About Smartphones

This is a mini-essay

in blog series

on cyber-digi-post-modern-science-techno-psycho-bio-socio-punk.

Drafted in October 2013
Published 9am on 4th April 2014

Keywords: smartphones, persuasive technology, behaviour change, social marketing

Worldwide, mobile broadband users (who typically use smartphones) numbered approximately 370 million in 2009, 720 million in 2011 and will increase to 1.8 billion in 2014 (Portio Research, 2011). By 2025, a majority of the projected 8 billion people in the world will carry a smartphone. However, calling this device in your pocket a 'smartphone' is slightly misleading. It could more properly be described as a digital camera, a photo book, a video recorder, a music player, a radio, a voice recorder, a GPS navigator, a hand-held games console, a digital television, an internet browser, an e-mail manager, a weather forecaster, a watch, an alarm clock, a calendar, a calculator and so much more. This ingenious device continuously records numerous variables every few seconds; from location and levels of movement to the number of calls we make, the number of letters we type when sending text messages, or the proximity to other similar devices that we pass on our way to work.

From a marketing perspective, each smartphone is the holy grail of customer profiling. Attached to us during the day, charging on our bedside tables at night, smartphones potentially hold the key to decoding the complex patterns of our everyday lives. Indeed, we already know that those tiny digital traces of continuous mobile activity can reveal our identity (De Montjoye et al., 2013) and consumer preferences (Kohne et al., 2005). We can make inferences about user contexts (Lathia et al., 2013), physical activities (Lane et al., 2011), emotions (Rachuri et al., 2010) and stress (Lu et al., 2012) using data from smartphone sensors. Moreover, we can make highly accurate predictions about the personality traits of users by analysing the linguistic content of text messages (Holtgraves, 2011) or by examining the average time users spend on phone calls or messaging (Ehrenberg et al., 2008).

In the context of these findings, it is easy to consider the dark side of mobile technology: our lives submerged in the dystopian network of continuous profiling, subliminal and personalized advertising, and direct marketing with the use of context aware media. To some extent, it becomes unavoidable as more and more people are connected to smarter and more sophisticated devices. The most important question is: can we harness this smartphone potential to improve people’s lives instead of selling them products?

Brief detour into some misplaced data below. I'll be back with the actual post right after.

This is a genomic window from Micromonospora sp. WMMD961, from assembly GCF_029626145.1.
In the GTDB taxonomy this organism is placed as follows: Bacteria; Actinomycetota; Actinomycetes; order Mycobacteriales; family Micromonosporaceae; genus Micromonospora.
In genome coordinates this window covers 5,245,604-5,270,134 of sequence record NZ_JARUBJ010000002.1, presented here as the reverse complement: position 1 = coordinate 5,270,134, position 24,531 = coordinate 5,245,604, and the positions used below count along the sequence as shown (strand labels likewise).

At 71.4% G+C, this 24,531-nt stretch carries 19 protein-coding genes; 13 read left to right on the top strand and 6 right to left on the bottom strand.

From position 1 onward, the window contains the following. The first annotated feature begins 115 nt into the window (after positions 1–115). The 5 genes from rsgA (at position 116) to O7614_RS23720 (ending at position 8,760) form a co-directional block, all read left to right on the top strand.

The answer is: not yet, but we are a good way along the path to meeting this goal. We need to increase our endeavours and focus on collaborative research efforts and merge disciplines of behaviour change, behaviour economics, social marketing, user interface design and computer science. Privacy issues need to be clearly addressed by giving users better control of how the digital traces of their activity are distributed and managed. We also need to retain a healthy scepticism of the large data sets generated by mobile users’ activities. We should not believe that such data is pure and without bias. Even in the small field experiments that we conducted at the UWE, we found big discrepancies between various devices used for the tracking of physical activity, although in principle they all work using exactly the same technology.

Data mined from smartphone sensors could be integrated and analysed to provide valuable information to support health-related behaviour change interventions, from exercise and healthy eating to anxiety management. Efficient and intelligent tracking could help users save money by enabling them to make better shopping choices, energy savings and to recycle in a smarter way.

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